My text-based media center
Published: Tuesday, August 4, 2020
It’s been more than 4 years since I wrote about my text-based media center over at my Swedish weblog. I was thinking it’s time to make a post about it here in English and perhaps make some sort of follow up on it.
Like most other people I have my TV connected to a computer so I can play my local media on the TV. I used to have a dedicated computer for it with the ever so popular software Kodi and the ridiculously tiny wireless keyboard Logitech DiNovo Mini. It was a solution that worked fine for about a decade or so before I decided it was time for a change.
My issues with Kodi
While the setup was good enough, I had two issues with it. One was the Bluetooth keyboard, it was regularly—several times per week—dropping the connection and the only way to get it to connect was to remove the battery for a few seconds. I eventually got tired of it and started looking for a new Bluetooth keyboard, but I couldn’t find anything that I liked. This is when I was starting to considering the option to just get a proper wired mechanical keyboard for a lot less money.
The second issue was the YouTube workflow with Kodi. I have never had any TV-channels (by choice), I instead ended up watching various content makers on YouTube, which is kind of ironic considering that I’m generally the last person to adopt anything remotely new or modern.
Back then I was following a crazy amount of channels. The YouTube-client for Kodi was perfectly fine for my needs at the time, at first at least. It had all the basic features one would expect of an Kodi-addon back then. You where able to login to your Google-account, view and subscribe to channels and all that. And it was all fine until one day when my list of subscriptions started queueing up and I ran into an unpleasant issue.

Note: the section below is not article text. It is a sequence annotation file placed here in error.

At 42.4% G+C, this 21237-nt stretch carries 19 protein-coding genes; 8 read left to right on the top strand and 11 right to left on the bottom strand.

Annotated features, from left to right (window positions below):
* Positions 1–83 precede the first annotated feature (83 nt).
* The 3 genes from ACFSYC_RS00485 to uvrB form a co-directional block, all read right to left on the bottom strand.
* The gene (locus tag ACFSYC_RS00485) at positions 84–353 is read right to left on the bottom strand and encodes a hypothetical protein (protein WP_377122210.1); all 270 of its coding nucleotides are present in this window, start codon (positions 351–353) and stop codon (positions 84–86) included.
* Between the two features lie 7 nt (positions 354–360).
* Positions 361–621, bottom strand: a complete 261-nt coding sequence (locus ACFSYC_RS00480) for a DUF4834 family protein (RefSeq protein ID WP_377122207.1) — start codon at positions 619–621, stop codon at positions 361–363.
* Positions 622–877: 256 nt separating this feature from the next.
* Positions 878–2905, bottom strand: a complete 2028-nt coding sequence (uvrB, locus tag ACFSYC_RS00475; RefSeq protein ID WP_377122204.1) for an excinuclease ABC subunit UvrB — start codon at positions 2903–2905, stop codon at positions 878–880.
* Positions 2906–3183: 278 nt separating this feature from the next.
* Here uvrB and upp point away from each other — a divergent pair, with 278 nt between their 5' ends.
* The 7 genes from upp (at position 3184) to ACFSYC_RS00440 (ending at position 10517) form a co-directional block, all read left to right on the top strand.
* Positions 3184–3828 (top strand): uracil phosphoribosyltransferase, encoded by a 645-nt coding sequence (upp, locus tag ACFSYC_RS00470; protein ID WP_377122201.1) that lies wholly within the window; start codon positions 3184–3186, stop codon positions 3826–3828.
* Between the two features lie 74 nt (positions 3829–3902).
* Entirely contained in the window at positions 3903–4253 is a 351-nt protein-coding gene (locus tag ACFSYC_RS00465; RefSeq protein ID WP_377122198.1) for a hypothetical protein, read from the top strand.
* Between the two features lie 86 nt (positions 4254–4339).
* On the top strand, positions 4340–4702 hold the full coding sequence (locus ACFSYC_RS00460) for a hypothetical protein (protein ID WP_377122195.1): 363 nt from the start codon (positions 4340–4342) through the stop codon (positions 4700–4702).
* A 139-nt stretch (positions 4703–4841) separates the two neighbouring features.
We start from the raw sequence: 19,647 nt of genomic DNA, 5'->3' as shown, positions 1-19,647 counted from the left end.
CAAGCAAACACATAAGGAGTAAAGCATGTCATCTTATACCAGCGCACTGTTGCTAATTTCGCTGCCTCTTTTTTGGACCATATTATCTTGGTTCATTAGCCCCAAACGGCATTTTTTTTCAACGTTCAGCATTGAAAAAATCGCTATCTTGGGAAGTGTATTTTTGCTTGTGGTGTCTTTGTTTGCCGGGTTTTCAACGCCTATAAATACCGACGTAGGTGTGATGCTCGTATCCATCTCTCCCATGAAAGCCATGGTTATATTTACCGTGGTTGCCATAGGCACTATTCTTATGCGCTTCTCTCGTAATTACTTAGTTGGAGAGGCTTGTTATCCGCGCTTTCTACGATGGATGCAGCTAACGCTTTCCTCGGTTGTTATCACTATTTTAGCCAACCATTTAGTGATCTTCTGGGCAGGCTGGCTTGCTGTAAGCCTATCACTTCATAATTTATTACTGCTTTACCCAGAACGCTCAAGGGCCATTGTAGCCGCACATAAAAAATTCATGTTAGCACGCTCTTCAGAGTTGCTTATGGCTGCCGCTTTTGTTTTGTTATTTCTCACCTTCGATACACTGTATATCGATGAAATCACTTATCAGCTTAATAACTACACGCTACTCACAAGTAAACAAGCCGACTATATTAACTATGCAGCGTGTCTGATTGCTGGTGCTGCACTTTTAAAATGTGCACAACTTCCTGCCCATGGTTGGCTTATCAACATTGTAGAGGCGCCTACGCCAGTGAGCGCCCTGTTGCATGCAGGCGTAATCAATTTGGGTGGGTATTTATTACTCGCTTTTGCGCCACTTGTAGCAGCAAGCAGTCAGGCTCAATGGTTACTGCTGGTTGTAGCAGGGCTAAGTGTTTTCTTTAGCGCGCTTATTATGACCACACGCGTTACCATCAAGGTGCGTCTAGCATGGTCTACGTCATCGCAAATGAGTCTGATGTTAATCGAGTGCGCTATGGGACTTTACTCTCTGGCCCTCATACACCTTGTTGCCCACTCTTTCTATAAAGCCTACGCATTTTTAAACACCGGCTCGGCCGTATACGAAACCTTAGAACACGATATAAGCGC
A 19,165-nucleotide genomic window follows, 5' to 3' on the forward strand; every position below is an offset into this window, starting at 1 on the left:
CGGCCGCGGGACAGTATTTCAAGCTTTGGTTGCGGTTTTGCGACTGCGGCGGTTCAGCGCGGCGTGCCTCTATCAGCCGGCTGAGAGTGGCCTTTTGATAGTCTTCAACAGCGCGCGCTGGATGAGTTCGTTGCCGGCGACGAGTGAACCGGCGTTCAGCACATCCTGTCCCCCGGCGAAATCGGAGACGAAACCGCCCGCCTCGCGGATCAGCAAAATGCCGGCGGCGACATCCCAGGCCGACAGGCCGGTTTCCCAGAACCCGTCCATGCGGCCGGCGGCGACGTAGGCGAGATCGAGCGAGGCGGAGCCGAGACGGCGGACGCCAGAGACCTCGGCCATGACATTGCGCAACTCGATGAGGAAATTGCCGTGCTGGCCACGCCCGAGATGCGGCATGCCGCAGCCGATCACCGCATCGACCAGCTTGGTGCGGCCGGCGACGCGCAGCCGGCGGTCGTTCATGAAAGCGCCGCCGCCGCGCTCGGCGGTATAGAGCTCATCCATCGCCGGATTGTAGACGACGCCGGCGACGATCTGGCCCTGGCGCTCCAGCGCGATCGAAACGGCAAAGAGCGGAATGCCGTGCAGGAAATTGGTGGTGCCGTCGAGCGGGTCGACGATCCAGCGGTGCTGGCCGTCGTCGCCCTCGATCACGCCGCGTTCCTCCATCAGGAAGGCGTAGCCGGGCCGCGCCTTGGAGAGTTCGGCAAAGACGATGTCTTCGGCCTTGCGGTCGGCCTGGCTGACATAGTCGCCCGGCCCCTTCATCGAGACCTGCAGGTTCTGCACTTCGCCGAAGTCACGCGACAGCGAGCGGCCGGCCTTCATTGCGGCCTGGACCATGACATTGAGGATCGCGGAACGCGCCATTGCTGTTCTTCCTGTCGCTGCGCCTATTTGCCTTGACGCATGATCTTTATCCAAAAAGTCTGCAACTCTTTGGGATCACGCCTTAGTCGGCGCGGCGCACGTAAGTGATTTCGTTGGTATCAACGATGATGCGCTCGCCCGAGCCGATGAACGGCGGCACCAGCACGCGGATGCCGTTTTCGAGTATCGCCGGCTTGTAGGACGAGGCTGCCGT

It turned out that the client had a pretty low cap on how many videos it would show in the subscription list with all new videos. It meant that if I wasn’t obsessively bench watching videos I would miss out on them. Well. Unless if I visited all the channels manually, one by one.. At this time I was following around 100 channels.
While I was looking for a solution to my issue I happened to read about YouTube secretly supporting web feeds. As a long time user and an advocate of web feeds I got exited and I instantly knew that this was something I wanted to explore! I tried to find a solution that would involve web feeds and while I was doing it I had this fun idea of setting up an UNIX-like media center. I was already using Newsboat and I thought it would be cool to use it in some workflow on my media computer as well.
I ended up with a text-based media center based on my back then number one Linux based operating system; Arch Linux, which was later replaced with Gentoo.
I didn’t have to think this through for very long. I instantly knew what I wanted and how I wanted it. I installed my favourite window manager i3, the terminal emulator URxvt, the file manager Ranger, the media player mpv (with youtube-dl), livestreamer-curses and a few other things. I didn’t really have to make any major changes to anything other than changing a few keybindings to better fit a workflow that would not require me to use both my hands. I know how lazy I can be when I’m laying down in the sofa and I also use blank keycaps, so I need to be able to use my muscle memory.
With Newsboat as my new ‘YouTube-client’ I was in full control of the content. I didn’t have to worry about missing videos and I could easily filter out content that I didn’t want to see. I could also easily mark any videos as seen, a process that was utterly complicated in Kodi. To mark a video as seen in Kodi I had to either watch the whole video or fast forward to the end for it to mark it as seen.